Long Island Business News, June 1-7, 2007
East End leads island's 'Green' energy initiatives
By Claude Solnik
Homeowners, businesses turn to alternative energy sources
Laurie Wiltshire, owner of Land Planning Services Ltd. in Wainscott, has cut her electric bill in half, and thinks she can shrink it even more.
Wiltshire installed solar panels on the roof of her company's building. Including rebates from the Long Island Power Authority, the 5.1-kilowatt photovoltaic panels cost about $25,000 up front, but when she factors in depreciation and tax credits, Wiltshire believes that number will drop to around $8,000 - and her monthly $230 electric bill has dropped below $120.
"I expect the system to pay for itself in five years," Wiltshire said. "Depending, of course, on the price of energy. If the price of energy goes up more, it'll pay for itself sooner."
Gordian Raacke, executive director of Bridgehampton-based Renewable Energy Long Island (the group is relocating this month to East Hampton), eliminated his electric bill completely with solar panels. "I got money back from LIPA," Raacke said. "I produced more than I could use."
So-called "green" energy is gaining ground all over, but it's really picking up speed on the East End, as residents and businesses go solar, or sometimes geothermal. With solar energy, photovoltaic cells are installed on roofs, where they're energized by the sun; with geothermal energy, groundwater is pumped around to heat or cool businesses and homes.
Marc Clejan, managing director of Bridgehampton-based energy consulting and installation firm GreenLogic Energy, said his firm is installing alternative energy systems at a rate of one home a week, primarily on the East End.
Although they are less visible than solar panels, geothermal systems typically cost between $40,000 and $50,000 to install, Clejan said, and usually pay for themselves within five years.
On the East End, solar appears to be the alternative energy of choice. Lower housing densities give houses better exposure to the sun - "You can design with a south-facing roof and take advantage of sunlight," Wiltshire noted - and both residential and commercial owners are catching some rays.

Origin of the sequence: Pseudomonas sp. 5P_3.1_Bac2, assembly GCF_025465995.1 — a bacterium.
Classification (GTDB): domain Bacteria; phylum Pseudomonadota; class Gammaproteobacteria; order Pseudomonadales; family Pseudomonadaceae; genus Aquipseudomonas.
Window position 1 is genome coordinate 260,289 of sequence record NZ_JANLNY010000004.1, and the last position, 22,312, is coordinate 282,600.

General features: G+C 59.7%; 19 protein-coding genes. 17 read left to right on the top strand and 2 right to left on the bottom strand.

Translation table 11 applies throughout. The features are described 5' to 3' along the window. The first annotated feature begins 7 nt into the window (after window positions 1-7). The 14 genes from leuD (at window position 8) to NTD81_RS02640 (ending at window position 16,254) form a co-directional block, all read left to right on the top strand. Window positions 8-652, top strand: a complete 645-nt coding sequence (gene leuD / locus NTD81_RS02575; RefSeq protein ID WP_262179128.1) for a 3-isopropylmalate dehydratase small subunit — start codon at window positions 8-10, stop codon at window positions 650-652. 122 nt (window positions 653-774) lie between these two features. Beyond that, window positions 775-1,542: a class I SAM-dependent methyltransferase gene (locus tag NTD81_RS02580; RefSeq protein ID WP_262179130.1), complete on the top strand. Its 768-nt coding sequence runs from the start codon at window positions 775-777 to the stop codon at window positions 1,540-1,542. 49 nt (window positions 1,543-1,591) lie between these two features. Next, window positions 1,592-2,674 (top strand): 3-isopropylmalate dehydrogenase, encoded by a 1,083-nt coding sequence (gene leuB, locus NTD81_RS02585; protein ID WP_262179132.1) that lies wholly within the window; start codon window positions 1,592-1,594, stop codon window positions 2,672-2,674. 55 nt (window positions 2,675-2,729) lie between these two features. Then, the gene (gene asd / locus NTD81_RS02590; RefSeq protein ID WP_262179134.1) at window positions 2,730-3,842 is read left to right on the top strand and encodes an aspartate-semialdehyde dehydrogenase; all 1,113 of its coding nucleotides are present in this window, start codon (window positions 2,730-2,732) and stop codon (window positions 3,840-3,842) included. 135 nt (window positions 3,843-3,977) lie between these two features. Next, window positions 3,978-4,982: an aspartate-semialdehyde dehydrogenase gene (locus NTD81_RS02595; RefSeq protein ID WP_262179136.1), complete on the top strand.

Amaden Gay Insurance Co. in East Hampton Village has a solar system on it's roof, while the Springs School in East Hampton is looking to install its own 20-kilowatt solar system. The Town of Southold, meanwhile, is buying green energy in the form of wind power produced by Wayne, Pa.-based Community Energy Inc.
"These systems eliminate the emission of greenhouse gases," Clejan said. "Customers tell us 'I'm concerned about the environment.' Most of the time, when they say that, they mean global warming."
But Clejan said most people don't install systems solely for environmental purposes. Rising electric costs have made the systems as good for the bank account as for the atmosphere.
"Save money and save the planet," Clejan said. "That's what people are going for."
"It's nice to know that it helps a little in a small way," said Wiltshire, a GreenLogic customer, "but ultimately, it's about the bottom line."
And alternative energy can affect a bottom line in more ways than one: Businesses can benefit by letting customer's know they've taken a more enlightened approach to energy usage.
"It helps them attract customers who value the environment," Raacke said. "More and more, that's somthing they use in their marketing."